Next up, the aggregation, some data analysis and data visualization to complete the journey through the web data acquisition using R.

#R #rstats #maRche #json #curl #tidyjson #Rbloggers

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R – Change columns names in a spatial dataframe

Fri, 03/24/2017 - 12:32

(This article was first published on R – scottishsnow, and kindly contributed to R-bloggers)

Ordnance Survey have a great OpenRoads dataset, but unfortunately it contains a column called ‘primary’, which is a keyword in SQL. This makes it challenging/impossible to import the OpenRoads dataset into a SQL database (e.g. GRASS), without changing the offending column name.

Enter R! Or any other capable programming language. The following script reads a folder of shp files, changes a given column name and overwrites the original files. Note the use of the ‘@’ symbol to call a slot from the S4 class object (thanks Stack Exchange).

library(rgdal) f = list.files("~/Downloads/OS/data", pattern="shp") f = substr(f, 1, nchar(f) - 4) lapply(f, function(i){ x = readOGR("/home/mspencer/Downloads/OS/data", i) colnames(x@data)[11] = "prim" writeOGR(x, "/home/mspencer/Downloads/OS/data", i, "ESRI Shapefile", overwrite_layer=T) })

 

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Neural Networks for Learning Lyrics

Fri, 03/24/2017 - 12:21

(This article was first published on More or Less Numbers, and kindly contributed to R-bloggers)

I created a Twitter account which was inspired by a couple Twitter accounts that applied a particular type of machine learning technique to learn how two (at the time) presidential hopefuls spoke. I thought, why not see what a model like this could do with lyrics from my favorite rock n roll artist? Long short term memory (LSTM) is a recurrent neural network (RNN) that can be used to produce sentences or phrases by learning from text. The two twitter accounts that inspired this were ‘@deeplearnthebern’ and ‘@deepdrumpf’ which use this technique to produce phrases and sentences. I scraped a little more than 300 of his songs and have fed them to a LSTM model using R and the mxnet library. Primarily I used the mxnet.io/ to build and train the model…great site and tools.  The tutorials on their site are very helpful and particularly this one.

The repository is here that contains the code for the scraper and other information. Follow deeplearnbruce for tweets that are hopefully entertaining for Springsteen fans or anyone else. 

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Lesser known purrr tricks

Fri, 03/24/2017 - 12:00

purrr is package that extends R’s functional programming capabilities. It brings a lot of new stuff to the table and in this post I show you some of the most useful (at least to me) functions included in purrr.

Getting rid of loops with map() library(purrr) numbers <- list(11, 12, 13, 14) map_dbl(numbers, sqrt) ## [1] 3.316625 3.464102 3.605551 3.741657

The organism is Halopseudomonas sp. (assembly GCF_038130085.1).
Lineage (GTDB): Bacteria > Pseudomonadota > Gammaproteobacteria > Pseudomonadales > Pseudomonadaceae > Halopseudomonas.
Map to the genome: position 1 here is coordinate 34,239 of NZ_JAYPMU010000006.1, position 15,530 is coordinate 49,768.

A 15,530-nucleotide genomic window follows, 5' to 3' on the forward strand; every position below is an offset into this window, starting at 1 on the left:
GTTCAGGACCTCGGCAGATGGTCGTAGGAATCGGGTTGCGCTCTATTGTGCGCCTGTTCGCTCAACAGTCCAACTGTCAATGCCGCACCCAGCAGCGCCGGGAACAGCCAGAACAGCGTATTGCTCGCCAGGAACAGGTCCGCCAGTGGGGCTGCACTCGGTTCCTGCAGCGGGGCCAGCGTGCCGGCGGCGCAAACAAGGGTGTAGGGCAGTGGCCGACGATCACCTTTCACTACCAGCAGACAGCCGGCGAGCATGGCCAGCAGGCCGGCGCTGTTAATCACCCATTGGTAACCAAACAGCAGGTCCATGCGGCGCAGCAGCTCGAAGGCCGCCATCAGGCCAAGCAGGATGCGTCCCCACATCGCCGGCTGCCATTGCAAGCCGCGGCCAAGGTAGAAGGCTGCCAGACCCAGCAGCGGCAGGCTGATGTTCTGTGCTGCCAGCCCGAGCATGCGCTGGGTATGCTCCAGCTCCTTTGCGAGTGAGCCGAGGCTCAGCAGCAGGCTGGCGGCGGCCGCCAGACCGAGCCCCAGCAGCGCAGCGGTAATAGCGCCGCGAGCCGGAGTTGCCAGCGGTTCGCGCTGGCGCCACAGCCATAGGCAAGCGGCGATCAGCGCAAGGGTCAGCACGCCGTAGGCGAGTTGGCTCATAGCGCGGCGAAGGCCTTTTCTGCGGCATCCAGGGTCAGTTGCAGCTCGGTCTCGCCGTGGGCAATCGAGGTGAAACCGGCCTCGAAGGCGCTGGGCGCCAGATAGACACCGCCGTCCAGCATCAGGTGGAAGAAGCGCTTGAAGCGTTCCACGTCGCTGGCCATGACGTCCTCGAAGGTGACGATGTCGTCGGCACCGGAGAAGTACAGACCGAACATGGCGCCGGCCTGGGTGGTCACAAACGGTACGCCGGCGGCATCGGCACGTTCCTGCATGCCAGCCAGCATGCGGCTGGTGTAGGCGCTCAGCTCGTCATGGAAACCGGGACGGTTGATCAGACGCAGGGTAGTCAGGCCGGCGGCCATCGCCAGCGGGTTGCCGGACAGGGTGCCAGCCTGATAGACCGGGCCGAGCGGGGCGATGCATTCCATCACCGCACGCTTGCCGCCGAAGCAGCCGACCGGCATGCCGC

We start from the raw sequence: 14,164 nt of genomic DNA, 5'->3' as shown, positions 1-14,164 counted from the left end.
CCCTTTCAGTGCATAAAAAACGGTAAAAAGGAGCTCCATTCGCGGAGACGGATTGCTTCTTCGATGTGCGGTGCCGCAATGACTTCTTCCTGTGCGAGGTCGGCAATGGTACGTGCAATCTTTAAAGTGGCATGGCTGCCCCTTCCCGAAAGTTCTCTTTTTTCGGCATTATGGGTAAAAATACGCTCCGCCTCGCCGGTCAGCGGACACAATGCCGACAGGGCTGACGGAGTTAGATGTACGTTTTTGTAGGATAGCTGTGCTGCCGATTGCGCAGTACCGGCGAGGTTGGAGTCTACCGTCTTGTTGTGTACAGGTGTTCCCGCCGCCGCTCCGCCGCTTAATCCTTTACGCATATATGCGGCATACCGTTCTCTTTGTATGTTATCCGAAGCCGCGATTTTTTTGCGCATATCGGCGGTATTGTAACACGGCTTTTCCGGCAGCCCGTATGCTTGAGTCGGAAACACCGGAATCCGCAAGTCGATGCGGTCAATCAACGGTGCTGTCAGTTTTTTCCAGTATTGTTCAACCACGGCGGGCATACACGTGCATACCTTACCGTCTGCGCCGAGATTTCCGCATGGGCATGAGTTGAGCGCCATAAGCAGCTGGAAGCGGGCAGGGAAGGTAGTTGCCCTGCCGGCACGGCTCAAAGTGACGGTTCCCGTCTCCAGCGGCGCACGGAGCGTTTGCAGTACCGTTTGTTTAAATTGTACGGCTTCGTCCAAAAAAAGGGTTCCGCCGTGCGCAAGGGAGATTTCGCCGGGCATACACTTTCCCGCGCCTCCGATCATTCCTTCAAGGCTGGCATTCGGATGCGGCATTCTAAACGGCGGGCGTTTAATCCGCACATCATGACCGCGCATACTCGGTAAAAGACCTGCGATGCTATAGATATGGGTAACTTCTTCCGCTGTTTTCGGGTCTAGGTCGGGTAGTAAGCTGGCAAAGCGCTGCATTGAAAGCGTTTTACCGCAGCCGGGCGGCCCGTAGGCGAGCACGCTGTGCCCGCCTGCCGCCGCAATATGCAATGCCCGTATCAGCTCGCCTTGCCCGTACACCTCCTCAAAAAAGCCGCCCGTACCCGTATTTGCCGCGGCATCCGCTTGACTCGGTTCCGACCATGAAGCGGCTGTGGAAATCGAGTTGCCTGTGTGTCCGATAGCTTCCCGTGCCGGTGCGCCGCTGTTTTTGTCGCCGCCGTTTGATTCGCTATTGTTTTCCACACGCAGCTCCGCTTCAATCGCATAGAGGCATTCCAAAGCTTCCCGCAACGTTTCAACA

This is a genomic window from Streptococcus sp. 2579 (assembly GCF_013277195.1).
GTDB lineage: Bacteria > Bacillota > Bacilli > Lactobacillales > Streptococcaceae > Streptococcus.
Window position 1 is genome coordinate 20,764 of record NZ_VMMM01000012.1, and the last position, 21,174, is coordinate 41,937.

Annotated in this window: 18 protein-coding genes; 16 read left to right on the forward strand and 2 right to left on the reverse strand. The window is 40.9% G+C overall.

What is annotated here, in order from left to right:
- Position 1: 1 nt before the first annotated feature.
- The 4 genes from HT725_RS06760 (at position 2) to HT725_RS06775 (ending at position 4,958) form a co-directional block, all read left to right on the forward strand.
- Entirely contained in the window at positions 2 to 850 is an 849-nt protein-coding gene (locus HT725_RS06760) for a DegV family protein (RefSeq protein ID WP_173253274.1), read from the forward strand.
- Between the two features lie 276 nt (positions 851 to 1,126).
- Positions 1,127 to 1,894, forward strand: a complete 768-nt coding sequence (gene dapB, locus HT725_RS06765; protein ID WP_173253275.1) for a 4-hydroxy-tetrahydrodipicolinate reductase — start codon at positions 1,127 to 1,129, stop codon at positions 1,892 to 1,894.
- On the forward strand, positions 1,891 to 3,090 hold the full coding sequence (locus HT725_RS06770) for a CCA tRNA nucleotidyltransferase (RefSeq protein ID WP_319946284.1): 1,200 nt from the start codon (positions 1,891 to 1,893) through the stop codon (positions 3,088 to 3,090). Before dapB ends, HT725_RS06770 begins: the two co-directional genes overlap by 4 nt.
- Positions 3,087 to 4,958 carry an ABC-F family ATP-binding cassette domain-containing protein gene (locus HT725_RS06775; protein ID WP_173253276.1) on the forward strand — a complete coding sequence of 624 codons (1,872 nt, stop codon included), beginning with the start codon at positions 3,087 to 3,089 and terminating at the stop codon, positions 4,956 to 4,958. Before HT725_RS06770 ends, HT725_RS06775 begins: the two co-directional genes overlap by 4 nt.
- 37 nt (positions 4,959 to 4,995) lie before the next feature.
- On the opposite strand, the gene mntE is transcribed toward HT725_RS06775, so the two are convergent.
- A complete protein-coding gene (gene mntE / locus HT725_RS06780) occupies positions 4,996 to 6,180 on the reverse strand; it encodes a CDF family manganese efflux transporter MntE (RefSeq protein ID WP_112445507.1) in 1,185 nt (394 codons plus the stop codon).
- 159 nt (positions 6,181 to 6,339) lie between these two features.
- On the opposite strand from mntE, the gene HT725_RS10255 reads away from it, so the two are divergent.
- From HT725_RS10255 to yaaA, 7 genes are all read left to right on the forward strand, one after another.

You might wonder why this might be preferred to a for loop? It’s a lot less verbose, and you do not need to initialise any kind of structure to hold the result. If you google “create empty list in R” you will see that this is very common. However, with the map() family of functions, there is no need for an initial structure. map_dbl() returns an atomic list of real numbers, but if you use map() you will get a list back. Try them all out!

Map conditionally map_if() # Create a helper function that returns TRUE if a number is even is_even <- function(x){ !as.logical(x %% 2) } map_if(numbers, is_even, sqrt) ## [[1]] ## [1] 11 ## ## [[2]] ## [1] 3.464102 ## ## [[3]] ## [1] 13 ## ## [[4]] ## [1] 3.741657 map_at() map_at(numbers, c(1,3), sqrt) ## [[1]] ## [1] 3.316625 ## ## [[2]] ## [1] 12 ## ## [[3]] ## [1] 3.605551 ## ## [[4]] ## [1] 14

map_if() and map_at() have a further argument than map(); in the case of map_if(), a predicate function ( a function that returns TRUE or FALSE) and a vector of positions for map_at(). This allows you to map your function only when certain conditions are met, which is also something that a lot of people google for.

Map a function with multiple arguments numbers2 <- list(1, 2, 3, 4) map2(numbers, numbers2, `+`) ## [[1]] ## [1] 12 ## ## [[2]] ## [1] 14 ## ## [[3]] ## [1] 16 ## ## [[4]] ## [1] 18

You can map two lists to a function which takes two arguments using map_2(). You can even map an arbitrary number of lists to any function using pmap().

By the way, try this in: `+`(1,3) and see what happens.

Don’t stop execution of your function if something goes wrong possible_sqrt <- possibly(sqrt, otherwise = NA_real_) numbers_with_error <- list(1, 2, 3, "spam", 4) map(numbers_with_error, possible_sqrt) ## [[1]] ## [1] 1 ## ## [[2]] ## [1] 1.414214 ## ## [[3]] ## [1] 1.732051 ## ## [[4]] ## [1] NA ## ## [[5]] ## [1] 2